Texas Sports Betting: While Majority of Residents Approve Of HB 1942, State Senators Do Not

We independently review everything we recommend based on our strict editorial guidelines. When you buy through our links, we may earn a commission. Learn More
How to Bet on the 2023 Big 12 Tournament in Texas | TX Sports Betting Apps

Residents in Texas are asking a question. 

When will sports betting be legalized? 

According to a recent major university poll, 75 percent of respondents voted in favor of Texas sports wagering.

But their public support currently leaves their question unanswered.

HB 1942 Sputters In State Senate

While House Bill 1942 passed the Texas House of Representatives on April 3, there has been little forward momentum in the state Senate over the past week. Lt. Gov. Dan Patrick said sports betting advocates do not “have the votes,” according to a Texas Sports Life tweet.

Among the stumbling blocks facing HB 1942 include:

  • A proposed 10 percent tax rate.
  • A $500,000 state licensing fee.
  • Critical opposition by the Kickapoo Tribe.

The state legislative session ceases on May 29.

Is there still time?

It depends on if the lawmakers listen to the public.

A survey from the University of Houston’s Hobby School of Public Affairs discovered overwhelming support for legalized betting in the Lone Star State.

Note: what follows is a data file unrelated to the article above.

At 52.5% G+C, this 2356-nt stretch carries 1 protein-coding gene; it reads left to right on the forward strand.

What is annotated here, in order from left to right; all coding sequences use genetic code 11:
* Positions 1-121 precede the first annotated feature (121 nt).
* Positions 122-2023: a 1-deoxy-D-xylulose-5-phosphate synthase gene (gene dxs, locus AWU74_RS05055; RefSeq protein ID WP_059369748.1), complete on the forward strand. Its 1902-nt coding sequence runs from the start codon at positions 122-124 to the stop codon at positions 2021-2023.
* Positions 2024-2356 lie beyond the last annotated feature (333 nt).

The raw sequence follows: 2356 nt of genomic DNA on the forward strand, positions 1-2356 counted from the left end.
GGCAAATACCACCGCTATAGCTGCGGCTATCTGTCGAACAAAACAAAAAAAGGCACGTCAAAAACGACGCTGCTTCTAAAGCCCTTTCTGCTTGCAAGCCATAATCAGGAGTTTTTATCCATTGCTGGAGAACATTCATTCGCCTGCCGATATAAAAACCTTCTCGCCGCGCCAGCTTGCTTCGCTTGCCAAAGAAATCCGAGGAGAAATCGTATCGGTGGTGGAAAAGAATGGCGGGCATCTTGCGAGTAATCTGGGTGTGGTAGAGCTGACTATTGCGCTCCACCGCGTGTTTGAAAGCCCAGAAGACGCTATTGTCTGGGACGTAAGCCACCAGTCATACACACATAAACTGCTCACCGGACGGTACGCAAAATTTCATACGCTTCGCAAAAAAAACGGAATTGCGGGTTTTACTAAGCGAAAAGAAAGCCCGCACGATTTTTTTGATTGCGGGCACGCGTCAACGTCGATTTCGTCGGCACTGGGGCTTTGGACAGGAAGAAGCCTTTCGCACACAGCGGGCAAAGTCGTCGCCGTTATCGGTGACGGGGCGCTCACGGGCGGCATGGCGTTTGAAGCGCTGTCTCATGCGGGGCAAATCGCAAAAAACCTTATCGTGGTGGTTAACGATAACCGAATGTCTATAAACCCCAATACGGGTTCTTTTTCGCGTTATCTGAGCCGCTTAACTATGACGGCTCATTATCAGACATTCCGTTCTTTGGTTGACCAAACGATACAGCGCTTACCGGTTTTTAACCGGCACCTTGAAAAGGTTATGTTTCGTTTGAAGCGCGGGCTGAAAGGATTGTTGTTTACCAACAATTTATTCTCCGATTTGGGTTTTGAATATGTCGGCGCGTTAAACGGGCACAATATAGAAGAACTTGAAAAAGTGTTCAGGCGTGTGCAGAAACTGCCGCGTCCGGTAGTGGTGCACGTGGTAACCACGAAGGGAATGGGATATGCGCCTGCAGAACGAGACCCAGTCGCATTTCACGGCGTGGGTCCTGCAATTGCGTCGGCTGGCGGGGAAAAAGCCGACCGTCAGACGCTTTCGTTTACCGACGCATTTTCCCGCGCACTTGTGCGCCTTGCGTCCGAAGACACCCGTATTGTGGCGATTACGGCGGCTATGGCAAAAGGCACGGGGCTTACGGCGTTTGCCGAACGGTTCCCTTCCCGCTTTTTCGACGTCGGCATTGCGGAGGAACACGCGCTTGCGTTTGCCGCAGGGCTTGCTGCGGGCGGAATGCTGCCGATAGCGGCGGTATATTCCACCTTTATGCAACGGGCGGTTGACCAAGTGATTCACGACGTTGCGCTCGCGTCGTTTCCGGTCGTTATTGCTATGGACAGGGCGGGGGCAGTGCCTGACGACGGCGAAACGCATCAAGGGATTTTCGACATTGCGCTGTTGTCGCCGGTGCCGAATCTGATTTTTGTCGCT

Among the in-state residents who were contacted, the poll attempted to reach across demographic and partisan lines. It also reached out to individuals to consider themselves born-again Christians, according to a University of Houston press release.

University of Houston Poll Favors Legalized State Betting

The released data indicated three of four Texas residents favored responsible sports wagering. It also suggested 41 percent strongly supported the current legislation that passed the state House, but remains a stagnant issue in the state Senate. 

“Texas has historically had strict laws regulating most forms of gaming, even as neighboring states have expanded opportunities for casino gambling,” Hobby School Senior Executive Director and Researcher Renee Cross said. “Opponents have historically had powerful allies in the Legislature, but we found the public appears ready to back major changes in how Texas regulates gambling.” 

Attitudes appear to be changing. Only 13 percent of those polled were in opposition to the bill becoming law. Among the born-again Christians, a group that had long fought against similar legislation, there was a heavy shift in opinion, with 69 percent now in support. 

“It’s not just that a majority of Texans support expanded gambling,” Hobby School Senior Research Fellow Mark P. Jones said. “We found a majority of people in urban, suburban and rural areas support it, and that cuts across racial, ethnic, partisan, religious, and generational lines.”

But right now, that reach does not extend to both isles of the state Senate.